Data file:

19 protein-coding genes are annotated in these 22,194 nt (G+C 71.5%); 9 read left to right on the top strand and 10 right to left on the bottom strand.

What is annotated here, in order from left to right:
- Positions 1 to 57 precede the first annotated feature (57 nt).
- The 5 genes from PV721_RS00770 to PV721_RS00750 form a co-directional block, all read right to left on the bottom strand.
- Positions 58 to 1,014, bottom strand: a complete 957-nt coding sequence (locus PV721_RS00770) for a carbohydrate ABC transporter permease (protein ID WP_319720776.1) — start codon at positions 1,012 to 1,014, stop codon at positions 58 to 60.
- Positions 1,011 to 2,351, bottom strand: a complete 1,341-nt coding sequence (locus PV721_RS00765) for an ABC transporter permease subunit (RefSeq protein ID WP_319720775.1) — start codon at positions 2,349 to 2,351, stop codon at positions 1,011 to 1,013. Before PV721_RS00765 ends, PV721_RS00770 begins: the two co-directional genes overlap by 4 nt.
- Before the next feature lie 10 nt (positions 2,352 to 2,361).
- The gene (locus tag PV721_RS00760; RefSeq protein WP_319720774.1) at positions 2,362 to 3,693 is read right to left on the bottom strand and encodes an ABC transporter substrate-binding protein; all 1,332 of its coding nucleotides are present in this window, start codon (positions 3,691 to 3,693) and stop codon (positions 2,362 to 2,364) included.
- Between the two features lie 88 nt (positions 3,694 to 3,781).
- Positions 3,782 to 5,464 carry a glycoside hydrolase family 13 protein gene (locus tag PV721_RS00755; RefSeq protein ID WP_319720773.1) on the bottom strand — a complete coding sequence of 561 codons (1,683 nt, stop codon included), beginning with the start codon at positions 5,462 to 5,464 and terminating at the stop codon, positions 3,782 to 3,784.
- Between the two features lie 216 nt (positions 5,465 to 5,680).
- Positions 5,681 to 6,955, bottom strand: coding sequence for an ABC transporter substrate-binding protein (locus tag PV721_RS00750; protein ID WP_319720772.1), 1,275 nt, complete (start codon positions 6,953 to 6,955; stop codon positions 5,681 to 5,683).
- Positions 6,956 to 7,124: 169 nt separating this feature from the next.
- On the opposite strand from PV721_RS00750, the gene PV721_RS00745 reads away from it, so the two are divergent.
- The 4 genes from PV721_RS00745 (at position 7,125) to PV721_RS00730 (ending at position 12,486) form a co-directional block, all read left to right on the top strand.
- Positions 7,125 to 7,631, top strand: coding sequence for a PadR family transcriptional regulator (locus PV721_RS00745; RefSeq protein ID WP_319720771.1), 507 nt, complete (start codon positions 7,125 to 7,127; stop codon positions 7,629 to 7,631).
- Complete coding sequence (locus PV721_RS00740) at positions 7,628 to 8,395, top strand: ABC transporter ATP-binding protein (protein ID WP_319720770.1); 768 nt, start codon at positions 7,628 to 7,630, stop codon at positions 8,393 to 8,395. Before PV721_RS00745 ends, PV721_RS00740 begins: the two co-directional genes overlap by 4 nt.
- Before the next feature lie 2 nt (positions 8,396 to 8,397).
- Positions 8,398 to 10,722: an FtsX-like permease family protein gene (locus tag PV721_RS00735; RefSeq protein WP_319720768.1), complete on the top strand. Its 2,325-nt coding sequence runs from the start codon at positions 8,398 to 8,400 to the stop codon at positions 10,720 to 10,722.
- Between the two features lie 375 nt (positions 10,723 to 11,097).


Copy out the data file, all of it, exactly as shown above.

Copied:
19 protein-coding genes are annotated in these 22,194 nt (G+C 71.5%); 9 read left to right on the top strand and 10 right to left on the bottom strand.

What is annotated here, in order from left to right:
- Positions 1 to 57 precede the first annotated feature (57 nt).
- The 5 genes from PV721_RS00770 to PV721_RS00750 form a co-directional block, all read right to left on the bottom strand.
- Positions 58 to 1,014, bottom strand: a complete 957-nt coding sequence (locus PV721_RS00770) for a carbohydrate ABC transporter permease (protein ID WP_319720776.1) — start codon at positions 1,012 to 1,014, stop codon at positions 58 to 60.
- Positions 1,011 to 2,351, bottom strand: a complete 1,341-nt coding sequence (locus PV721_RS00765) for an ABC transporter permease subunit (RefSeq protein ID WP_319720775.1) — start codon at positions 2,349 to 2,351, stop codon at positions 1,011 to 1,013. Before PV721_RS00765 ends, PV721_RS00770 begins: the two co-directional genes overlap by 4 nt.
- Before the next feature lie 10 nt (positions 2,352 to 2,361).
- The gene (locus tag PV721_RS00760; RefSeq protein WP_319720774.1) at positions 2,362 to 3,693 is read right to left on the bottom strand and encodes an ABC transporter substrate-binding protein; all 1,332 of its coding nucleotides are present in this window, start codon (positions 3,691 to 3,693) and stop codon (positions 2,362 to 2,364) included.
- Between the two features lie 88 nt (positions 3,694 to 3,781).
- Positions 3,782 to 5,464 carry a glycoside hydrolase family 13 protein gene (locus tag PV721_RS00755; RefSeq protein ID WP_319720773.1) on the bottom strand — a complete coding sequence of 561 codons (1,683 nt, stop codon included), beginning with the start codon at positions 5,462 to 5,464 and terminating at the stop codon, positions 3,782 to 3,784.
- Between the two features lie 216 nt (positions 5,465 to 5,680).
- Positions 5,681 to 6,955, bottom strand: coding sequence for an ABC transporter substrate-binding protein (locus tag PV721_RS00750; protein ID WP_319720772.1), 1,275 nt, complete (start codon positions 6,953 to 6,955; stop codon positions 5,681 to 5,683).
- Positions 6,956 to 7,124: 169 nt separating this feature from the next.
- On the opposite strand from PV721_RS00750, the gene PV721_RS00745 reads away from it, so the two are divergent.
- The 4 genes from PV721_RS00745 (at position 7,125) to PV721_RS00730 (ending at position 12,486) form a co-directional block, all read left to right on the top strand.
- Positions 7,125 to 7,631, top strand: coding sequence for a PadR family transcriptional regulator (locus PV721_RS00745; RefSeq protein ID WP_319720771.1), 507 nt, complete (start codon positions 7,125 to 7,127; stop codon positions 7,629 to 7,631).
- Complete coding sequence (locus PV721_RS00740) at positions 7,628 to 8,395, top strand: ABC transporter ATP-binding protein (protein ID WP_319720770.1); 768 nt, start codon at positions 7,628 to 7,630, stop codon at positions 8,393 to 8,395. Before PV721_RS00745 ends, PV721_RS00740 begins: the two co-directional genes overlap by 4 nt.
- Before the next feature lie 2 nt (positions 8,396 to 8,397).
- Positions 8,398 to 10,722: an FtsX-like permease family protein gene (locus tag PV721_RS00735; RefSeq protein WP_319720768.1), complete on the top strand. Its 2,325-nt coding sequence runs from the start codon at positions 8,398 to 8,400 to the stop codon at positions 10,720 to 10,722.
- Between the two features lie 375 nt (positions 10,723 to 11,097).